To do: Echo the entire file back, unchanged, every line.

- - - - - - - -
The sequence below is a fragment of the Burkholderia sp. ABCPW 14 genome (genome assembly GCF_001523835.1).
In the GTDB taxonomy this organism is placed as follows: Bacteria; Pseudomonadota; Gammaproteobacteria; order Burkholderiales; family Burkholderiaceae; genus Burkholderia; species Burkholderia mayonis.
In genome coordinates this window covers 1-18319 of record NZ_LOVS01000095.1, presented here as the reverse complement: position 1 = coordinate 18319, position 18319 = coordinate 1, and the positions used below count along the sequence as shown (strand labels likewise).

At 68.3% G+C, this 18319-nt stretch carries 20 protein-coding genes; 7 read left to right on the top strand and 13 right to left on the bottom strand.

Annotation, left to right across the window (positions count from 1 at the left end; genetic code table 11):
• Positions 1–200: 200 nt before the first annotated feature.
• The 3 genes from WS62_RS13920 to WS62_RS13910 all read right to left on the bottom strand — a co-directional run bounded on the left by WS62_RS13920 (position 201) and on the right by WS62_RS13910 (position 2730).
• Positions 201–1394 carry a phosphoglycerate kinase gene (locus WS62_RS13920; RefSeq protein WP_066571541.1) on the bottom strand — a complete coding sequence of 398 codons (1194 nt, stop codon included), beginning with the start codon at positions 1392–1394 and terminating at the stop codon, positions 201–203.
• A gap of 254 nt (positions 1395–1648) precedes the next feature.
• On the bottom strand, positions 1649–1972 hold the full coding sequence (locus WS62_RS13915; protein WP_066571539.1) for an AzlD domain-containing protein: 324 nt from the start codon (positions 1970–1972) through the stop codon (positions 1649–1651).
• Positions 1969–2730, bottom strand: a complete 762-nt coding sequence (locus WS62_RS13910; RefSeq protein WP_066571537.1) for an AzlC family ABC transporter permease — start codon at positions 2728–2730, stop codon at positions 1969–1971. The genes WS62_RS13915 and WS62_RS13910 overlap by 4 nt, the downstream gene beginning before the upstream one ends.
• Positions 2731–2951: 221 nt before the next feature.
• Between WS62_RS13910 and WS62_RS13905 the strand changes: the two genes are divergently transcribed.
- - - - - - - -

The sequence below is a fragment of the Burkholderia sp. ABCPW 14 genome (genome assembly GCF_001523835.1).
In the GTDB taxonomy this organism is placed as follows: Bacteria; Pseudomonadota; Gammaproteobacteria; order Burkholderiales; family Burkholderiaceae; genus Burkholderia; species Burkholderia mayonis.
In genome coordinates this window covers 1-18319 of record NZ_LOVS01000095.1, presented here as the reverse complement: position 1 = coordinate 18319, position 18319 = coordinate 1, and the positions used below count along the sequence as shown (strand labels likewise).

At 68.3% G+C, this 18319-nt stretch carries 20 protein-coding genes; 7 read left to right on the top strand and 13 right to left on the bottom strand.

Annotation, left to right across the window (positions count from 1 at the left end; genetic code table 11):
• Positions 1–200: 200 nt before the first annotated feature.
• The 3 genes from WS62_RS13920 to WS62_RS13910 all read right to left on the bottom strand — a co-directional run bounded on the left by WS62_RS13920 (position 201) and on the right by WS62_RS13910 (position 2730).
• Positions 201–1394 carry a phosphoglycerate kinase gene (locus WS62_RS13920; RefSeq protein WP_066571541.1) on the bottom strand — a complete coding sequence of 398 codons (1194 nt, stop codon included), beginning with the start codon at positions 1392–1394 and terminating at the stop codon, positions 201–203.
• A gap of 254 nt (positions 1395–1648) precedes the next feature.
• On the bottom strand, positions 1649–1972 hold the full coding sequence (locus WS62_RS13915; protein WP_066571539.1) for an AzlD domain-containing protein: 324 nt from the start codon (positions 1970–1972) through the stop codon (positions 1649–1651).
• Positions 1969–2730, bottom strand: a complete 762-nt coding sequence (locus WS62_RS13910; RefSeq protein WP_066571537.1) for an AzlC family ABC transporter permease — start codon at positions 2728–2730, stop codon at positions 1969–1971. The genes WS62_RS13915 and WS62_RS13910 overlap by 4 nt, the downstream gene beginning before the upstream one ends.
• Positions 2731–2951: 221 nt before the next feature.
• Between WS62_RS13910 and WS62_RS13905 the strand changes: the two genes are divergently transcribed.